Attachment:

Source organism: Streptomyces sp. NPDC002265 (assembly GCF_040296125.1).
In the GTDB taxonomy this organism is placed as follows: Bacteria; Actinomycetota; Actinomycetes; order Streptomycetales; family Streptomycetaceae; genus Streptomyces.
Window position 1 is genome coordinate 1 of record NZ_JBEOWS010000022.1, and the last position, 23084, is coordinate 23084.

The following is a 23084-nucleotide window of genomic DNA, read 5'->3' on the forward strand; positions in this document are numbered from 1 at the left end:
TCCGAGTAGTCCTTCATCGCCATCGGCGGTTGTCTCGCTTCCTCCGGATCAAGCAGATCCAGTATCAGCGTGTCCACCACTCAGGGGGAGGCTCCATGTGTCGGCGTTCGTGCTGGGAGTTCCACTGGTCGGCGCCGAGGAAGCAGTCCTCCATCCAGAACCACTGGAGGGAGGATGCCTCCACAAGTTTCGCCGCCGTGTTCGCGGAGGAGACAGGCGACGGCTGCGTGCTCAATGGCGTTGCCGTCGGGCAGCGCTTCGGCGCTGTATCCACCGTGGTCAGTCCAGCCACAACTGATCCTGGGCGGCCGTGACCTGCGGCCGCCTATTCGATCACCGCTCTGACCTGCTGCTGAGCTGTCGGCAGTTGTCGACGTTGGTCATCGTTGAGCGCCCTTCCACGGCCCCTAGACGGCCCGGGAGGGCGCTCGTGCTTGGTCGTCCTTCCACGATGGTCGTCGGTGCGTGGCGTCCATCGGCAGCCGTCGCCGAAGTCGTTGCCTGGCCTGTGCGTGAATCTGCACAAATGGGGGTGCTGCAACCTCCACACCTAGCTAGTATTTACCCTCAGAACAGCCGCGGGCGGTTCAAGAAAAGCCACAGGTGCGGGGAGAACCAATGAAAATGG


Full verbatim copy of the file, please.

Source organism: Streptomyces sp. NPDC002265 (assembly GCF_040296125.1).
In the GTDB taxonomy this organism is placed as follows: Bacteria; Actinomycetota; Actinomycetes; order Streptomycetales; family Streptomycetaceae; genus Streptomyces.
Window position 1 is genome coordinate 1 of record NZ_JBEOWS010000022.1, and the last position, 23084, is coordinate 23084.

The following is a 23084-nucleotide window of genomic DNA, read 5'->3' on the forward strand; positions in this document are numbered from 1 at the left end:
TCCGAGTAGTCCTTCATCGCCATCGGCGGTTGTCTCGCTTCCTCCGGATCAAGCAGATCCAGTATCAGCGTGTCCACCACTCAGGGGGAGGCTCCATGTGTCGGCGTTCGTGCTGGGAGTTCCACTGGTCGGCGCCGAGGAAGCAGTCCTCCATCCAGAACCACTGGAGGGAGGATGCCTCCACAAGTTTCGCCGCCGTGTTCGCGGAGGAGACAGGCGACGGCTGCGTGCTCAATGGCGTTGCCGTCGGGCAGCGCTTCGGCGCTGTATCCACCGTGGTCAGTCCAGCCACAACTGATCCTGGGCGGCCGTGACCTGCGGCCGCCTATTCGATCACCGCTCTGACCTGCTGCTGAGCTGTCGGCAGTTGTCGACGTTGGTCATCGTTGAGCGCCCTTCCACGGCCCCTAGACGGCCCGGGAGGGCGCTCGTGCTTGGTCGTCCTTCCACGATGGTCGTCGGTGCGTGGCGTCCATCGGCAGCCGTCGCCGAAGTCGTTGCCTGGCCTGTGCGTGAATCTGCACAAATGGGGGTGCTGCAACCTCCACACCTAGCTAGTATTTACCCTCAGAACAGCCGCGGGCGGTTCAAGAAAAGCCACAGGTGCGGGGAGAACCAATGAAAATGG